Maka: I want to confess to you: due to illness, I used to have complexes since my youth. I felt insecure, I avoided boys. I reasoned like this: who wants to have a sick wife, who wants to get problems? And yet a story happened in my life too. My friend’s husband ended up behind bars, and she visited him in prison. Once his prison mate asked him to find a wife for him too. I've gonna assume you are very much surprised now. But I didn't prejudice people with a criminal record. Being lonely is pretty rough - I needed emotional warmth. And he showed attention, he was affectionate, empathetic. I knew that my virtual friend was a widower, his wife died in an accident, and he had a five-year-old son. I told him everything about myself - about my diabetes, psoriasis. He was 40, I was 28. Our telephone romance lasted for one year. A week after being released from prison, he came with friends to Guria to ask my parents for my hand in marriage.

We got married in March 2008 and settled in Kakheti, near Telavi, in his parents' house. Unfortunately, real life was quite disappointing. My husband turned out to be a heavy drinker. So sometimes you learn more in three months than in one year. He started to lay his hands on me, and I realized that I could not bear such a life. Not the least role in why I decided to leave him was the truth that emerged: while being drunk, it was he who hit his first wife to death by a car ...

- Maka, what do you regret the most? What dreams are not destined to come true due to your illness?

Maka: The most precious thing that the disease could take away from me was my eyesight and my independence. I really wanted to leave for Germany under a special program. To live in a family, to work as a nanny, and study. I was so determined that once I went to the office to enroll in the program. They were delighted with my resume: I speak German, I used to work as a governess in the family. But as soon as they found out about my illness, they got disappointed and stopped the conversation. They could not offer me a legal stay in Germany, and the other options were unacceptable for me with my diabetes. I get sad when I remember how energetic and active, I used to be. I walked a lot in Tbilisi, I could take a walk from one end of the city to the other. I walked up to Jvari. I loved to travel around Georgia. And even sometimes I acted as a toastmaster at weddings in Zestafoni, Chokhatauri, in Racha ... Now I really repent for breaking my diet to raise a glass. I will never be able to see Pshavi, Khevsureti, this land will remain only in my dreams. I so dreamed of working, having a family, and this will never come true. I spend whole days sitting in a chair.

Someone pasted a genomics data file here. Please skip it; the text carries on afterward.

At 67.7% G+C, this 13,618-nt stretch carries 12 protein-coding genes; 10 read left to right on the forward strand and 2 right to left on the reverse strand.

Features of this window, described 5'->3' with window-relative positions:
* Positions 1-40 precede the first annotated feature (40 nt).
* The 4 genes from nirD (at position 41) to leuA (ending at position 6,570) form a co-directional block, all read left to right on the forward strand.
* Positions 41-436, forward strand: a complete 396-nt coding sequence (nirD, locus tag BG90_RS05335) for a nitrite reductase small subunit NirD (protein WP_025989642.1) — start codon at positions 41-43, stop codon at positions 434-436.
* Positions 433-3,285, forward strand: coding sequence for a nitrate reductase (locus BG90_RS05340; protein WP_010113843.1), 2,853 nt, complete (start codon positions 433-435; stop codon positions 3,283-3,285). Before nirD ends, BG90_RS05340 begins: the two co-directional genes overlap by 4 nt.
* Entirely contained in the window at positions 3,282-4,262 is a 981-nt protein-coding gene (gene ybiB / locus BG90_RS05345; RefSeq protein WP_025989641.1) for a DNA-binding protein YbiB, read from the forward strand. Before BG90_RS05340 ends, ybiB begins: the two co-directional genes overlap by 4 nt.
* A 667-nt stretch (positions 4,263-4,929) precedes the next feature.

- What visual images do you recall?

Maka: Metekhi, Narikala, Tbilisi Botanical Garden, Vake Park... I feel nostalgic about Tbilisi. Pictures from my youth come up most often. It was the capital, where my personality was formed, where I comprehended new things, made friends ...

Sometimes I return to my old life in dreams. Sometimes in a dream I am sighted - the more difficult it is to wake up.

- I know it hurts you to recall that day, which became the dividing line between the past life and the present one ...

Maka: You are right. It was January 2012, Epiphany Eve. I came back home, took a shower. And when I left the bathroom, I felt something was wrong. My left leg started trembling, and I collapsed. I came to senses in my bed, it turned out that I was unconscious for an hour and a half. The light was on in the house, and the gas stove was on as well. God had mercy - there was no fire. In the morning, my friend called an ambulance, and they took me to the Republican Hospital. They said that I had a diabetic coma. After that, literally within one year, I lost my sight. I was operated on by an experienced doctor Giorgi Chichua but with no results. It was terrible! I could distinguish only shadows. But after a stroke in 2017, I found myself in a complete darkness. I no longer distinguish between day and night.

I had coma three more times. By doctors’ estimations there was only 1% chance that I would survive, but I am too tough to die. Coma could last for 10 days. Or one month. They warned my family that there might be consequences.  "She will lose her mind or eyesight." The doctors could not give my family hope – so they hoped only for God, for a miracle

- Do you believe in God?

Maka: I have no father confessor. But I believe in God, I know that he sees my suffering. And He made it so that I am not alone, that my family is next to me and they care about me. I try to accept my lot, especially since there is no other choice. Just be humble and accept.

It is a sin to complain about small problems with health. Sometimes quite healthy people do that. Everything is relative, believe me. Rejoice that there is strength, energy, the ability to create something. And take care of your health, this is the most valuable thing.